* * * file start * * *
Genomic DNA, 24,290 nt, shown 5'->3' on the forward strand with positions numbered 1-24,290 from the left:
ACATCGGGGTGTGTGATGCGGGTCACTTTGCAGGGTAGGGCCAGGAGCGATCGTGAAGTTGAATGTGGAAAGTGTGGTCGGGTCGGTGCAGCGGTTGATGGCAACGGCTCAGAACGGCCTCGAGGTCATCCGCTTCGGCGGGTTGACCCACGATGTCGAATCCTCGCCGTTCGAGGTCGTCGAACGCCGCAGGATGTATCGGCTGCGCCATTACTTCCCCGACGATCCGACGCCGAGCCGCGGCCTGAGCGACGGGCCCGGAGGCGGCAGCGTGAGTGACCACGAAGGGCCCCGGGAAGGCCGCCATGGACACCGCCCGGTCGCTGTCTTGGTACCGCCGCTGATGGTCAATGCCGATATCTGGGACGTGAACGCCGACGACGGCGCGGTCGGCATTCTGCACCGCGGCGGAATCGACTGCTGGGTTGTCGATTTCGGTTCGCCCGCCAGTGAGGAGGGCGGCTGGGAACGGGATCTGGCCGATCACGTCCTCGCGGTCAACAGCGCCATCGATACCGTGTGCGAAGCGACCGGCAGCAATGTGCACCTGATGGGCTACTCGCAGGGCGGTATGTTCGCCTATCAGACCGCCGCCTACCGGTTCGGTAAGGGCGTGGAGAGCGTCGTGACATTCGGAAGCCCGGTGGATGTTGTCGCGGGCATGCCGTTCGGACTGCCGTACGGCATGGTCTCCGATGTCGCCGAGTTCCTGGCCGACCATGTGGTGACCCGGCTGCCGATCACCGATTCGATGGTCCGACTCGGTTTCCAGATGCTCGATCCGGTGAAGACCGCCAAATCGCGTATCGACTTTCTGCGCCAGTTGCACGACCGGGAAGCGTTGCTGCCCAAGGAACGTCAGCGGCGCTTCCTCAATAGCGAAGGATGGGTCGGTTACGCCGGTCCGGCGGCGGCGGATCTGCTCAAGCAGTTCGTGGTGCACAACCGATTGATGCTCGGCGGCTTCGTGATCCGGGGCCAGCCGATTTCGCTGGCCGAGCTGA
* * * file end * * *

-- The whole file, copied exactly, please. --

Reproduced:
Genomic DNA, 24,290 nt, shown 5'->3' on the forward strand with positions numbered 1-24,290 from the left:
ACATCGGGGTGTGTGATGCGGGTCACTTTGCAGGGTAGGGCCAGGAGCGATCGTGAAGTTGAATGTGGAAAGTGTGGTCGGGTCGGTGCAGCGGTTGATGGCAACGGCTCAGAACGGCCTCGAGGTCATCCGCTTCGGCGGGTTGACCCACGATGTCGAATCCTCGCCGTTCGAGGTCGTCGAACGCCGCAGGATGTATCGGCTGCGCCATTACTTCCCCGACGATCCGACGCCGAGCCGCGGCCTGAGCGACGGGCCCGGAGGCGGCAGCGTGAGTGACCACGAAGGGCCCCGGGAAGGCCGCCATGGACACCGCCCGGTCGCTGTCTTGGTACCGCCGCTGATGGTCAATGCCGATATCTGGGACGTGAACGCCGACGACGGCGCGGTCGGCATTCTGCACCGCGGCGGAATCGACTGCTGGGTTGTCGATTTCGGTTCGCCCGCCAGTGAGGAGGGCGGCTGGGAACGGGATCTGGCCGATCACGTCCTCGCGGTCAACAGCGCCATCGATACCGTGTGCGAAGCGACCGGCAGCAATGTGCACCTGATGGGCTACTCGCAGGGCGGTATGTTCGCCTATCAGACCGCCGCCTACCGGTTCGGTAAGGGCGTGGAGAGCGTCGTGACATTCGGAAGCCCGGTGGATGTTGTCGCGGGCATGCCGTTCGGACTGCCGTACGGCATGGTCTCCGATGTCGCCGAGTTCCTGGCCGACCATGTGGTGACCCGGCTGCCGATCACCGATTCGATGGTCCGACTCGGTTTCCAGATGCTCGATCCGGTGAAGACCGCCAAATCGCGTATCGACTTTCTGCGCCAGTTGCACGACCGGGAAGCGTTGCTGCCCAAGGAACGTCAGCGGCGCTTCCTCAATAGCGAAGGATGGGTCGGTTACGCCGGTCCGGCGGCGGCGGATCTGCTCAAGCAGTTCGTGGTGCACAACCGATTGATGCTCGGCGGCTTCGTGATCCGGGGCCAGCCGATTTCGCTGGCCGAGCTGA